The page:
• The Dataset can be downloaded from here: ics.uci.edu/ml/datasets/Auto+MPG
import pandas as pd

columns = ["mpg","cylinders","displacement","horsepower","weight","acceleration","model year","origin","car name"]
cars = pd.read_table("auto-mpg.data", delim_whitespace=True,names=columns)


Exploratory Data Analysis:

Getting correlation between a car's weight and acceleration with it's fuel efficiency.

from matplotlib import pyplot as plt

fig = plt.figure()
ax1 = fig.add_subplot(2,1,1)
ax2 = fig.add_subplot(2,1,2)


The above scatterplot shows a strong negative linear relationship between weight and mpg and a weak positive relationship between acceleration and mpg.

Fitting the Regression Model:

Certainly, let's quantify the relationship between weight and mpg using Linear Regression from scikit-learn.

from sklearn.linear_model import LinearRegression

lr = LinearRegression()
lr.fit(cars[["weight"]].values, cars["mpg"])

Making Predictions:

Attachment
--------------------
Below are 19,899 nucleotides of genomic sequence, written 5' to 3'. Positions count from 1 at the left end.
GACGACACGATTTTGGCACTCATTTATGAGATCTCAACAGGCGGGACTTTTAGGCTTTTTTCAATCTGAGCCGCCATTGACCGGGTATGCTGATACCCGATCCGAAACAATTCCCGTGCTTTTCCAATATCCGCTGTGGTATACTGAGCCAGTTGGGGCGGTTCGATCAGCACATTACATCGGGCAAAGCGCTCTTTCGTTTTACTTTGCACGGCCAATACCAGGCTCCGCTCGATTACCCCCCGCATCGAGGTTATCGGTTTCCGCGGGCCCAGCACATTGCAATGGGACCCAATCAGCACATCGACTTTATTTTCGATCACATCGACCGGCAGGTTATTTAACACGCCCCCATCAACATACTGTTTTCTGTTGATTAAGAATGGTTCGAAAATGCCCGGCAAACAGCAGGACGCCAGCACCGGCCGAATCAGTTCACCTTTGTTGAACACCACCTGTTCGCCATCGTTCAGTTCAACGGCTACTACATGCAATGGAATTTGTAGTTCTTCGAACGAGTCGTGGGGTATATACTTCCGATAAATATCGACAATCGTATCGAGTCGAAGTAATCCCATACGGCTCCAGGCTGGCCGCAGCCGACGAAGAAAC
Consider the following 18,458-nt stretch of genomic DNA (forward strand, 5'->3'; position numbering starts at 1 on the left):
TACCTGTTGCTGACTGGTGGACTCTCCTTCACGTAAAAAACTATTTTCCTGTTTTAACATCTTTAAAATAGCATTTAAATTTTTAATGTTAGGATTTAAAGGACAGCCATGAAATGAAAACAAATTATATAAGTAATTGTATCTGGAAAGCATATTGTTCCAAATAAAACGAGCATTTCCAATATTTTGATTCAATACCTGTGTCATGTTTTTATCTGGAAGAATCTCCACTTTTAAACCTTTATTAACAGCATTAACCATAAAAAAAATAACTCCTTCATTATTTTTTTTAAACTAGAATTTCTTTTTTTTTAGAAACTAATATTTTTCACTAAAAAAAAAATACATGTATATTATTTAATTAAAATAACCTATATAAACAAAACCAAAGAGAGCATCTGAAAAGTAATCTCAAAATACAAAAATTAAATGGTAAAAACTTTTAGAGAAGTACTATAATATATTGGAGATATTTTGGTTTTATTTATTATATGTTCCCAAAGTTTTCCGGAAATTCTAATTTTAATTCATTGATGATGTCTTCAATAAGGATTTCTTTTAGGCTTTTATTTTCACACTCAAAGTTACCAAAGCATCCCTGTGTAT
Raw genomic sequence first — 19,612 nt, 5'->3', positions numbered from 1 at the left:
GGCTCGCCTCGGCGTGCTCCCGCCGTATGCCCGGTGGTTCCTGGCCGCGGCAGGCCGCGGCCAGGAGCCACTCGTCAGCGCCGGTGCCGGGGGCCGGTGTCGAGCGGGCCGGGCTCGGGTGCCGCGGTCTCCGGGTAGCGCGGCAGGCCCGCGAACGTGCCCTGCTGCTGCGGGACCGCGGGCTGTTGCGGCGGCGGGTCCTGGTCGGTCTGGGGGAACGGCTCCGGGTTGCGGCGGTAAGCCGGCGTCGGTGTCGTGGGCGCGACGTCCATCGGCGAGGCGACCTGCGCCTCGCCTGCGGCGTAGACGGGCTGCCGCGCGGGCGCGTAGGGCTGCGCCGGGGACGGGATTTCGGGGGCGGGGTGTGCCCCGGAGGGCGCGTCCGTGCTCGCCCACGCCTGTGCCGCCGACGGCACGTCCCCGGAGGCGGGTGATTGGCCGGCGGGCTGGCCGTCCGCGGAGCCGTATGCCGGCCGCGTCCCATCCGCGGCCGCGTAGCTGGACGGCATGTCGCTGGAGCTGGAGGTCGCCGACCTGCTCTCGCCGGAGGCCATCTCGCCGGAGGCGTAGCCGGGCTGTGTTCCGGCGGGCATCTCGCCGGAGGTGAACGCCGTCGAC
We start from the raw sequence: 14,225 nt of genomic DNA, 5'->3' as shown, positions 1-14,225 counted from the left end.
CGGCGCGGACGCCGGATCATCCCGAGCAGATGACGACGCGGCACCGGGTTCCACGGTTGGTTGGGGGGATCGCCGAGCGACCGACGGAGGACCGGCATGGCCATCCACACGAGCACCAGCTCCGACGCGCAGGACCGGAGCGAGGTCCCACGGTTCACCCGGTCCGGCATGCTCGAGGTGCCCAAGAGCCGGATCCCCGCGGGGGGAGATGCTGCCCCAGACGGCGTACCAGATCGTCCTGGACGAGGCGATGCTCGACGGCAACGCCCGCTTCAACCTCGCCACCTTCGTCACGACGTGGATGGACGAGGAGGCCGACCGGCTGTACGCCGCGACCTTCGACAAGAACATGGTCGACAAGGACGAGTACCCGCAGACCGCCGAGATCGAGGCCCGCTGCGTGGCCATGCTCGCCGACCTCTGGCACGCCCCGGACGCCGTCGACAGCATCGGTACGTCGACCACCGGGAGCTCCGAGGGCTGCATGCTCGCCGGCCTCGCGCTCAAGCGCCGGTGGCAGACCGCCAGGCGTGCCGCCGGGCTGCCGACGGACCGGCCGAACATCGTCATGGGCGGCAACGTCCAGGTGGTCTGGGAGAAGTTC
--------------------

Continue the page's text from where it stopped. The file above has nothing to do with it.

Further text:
Once the model has been trained with the provided data, it can be utilized for predictions.

Although it is not the standard practice to predict on the same dataset used for training in machine learning, doing so can be valuable for evaluating the model's effectiveness in accurately capturing the data.


Plotting The Model:

We are ready to visualize the actual fuel efficiency values for each car alongside the predicted fuel efficiency to gain a visual understanding of the model's performance.



Error Metrics:

  • To obtain a more precise quantitative assessment of the model's accuracy, we must calculate its error.
  • For this purpose, we will employ the Mean Squared Error function from the scikit-learn library.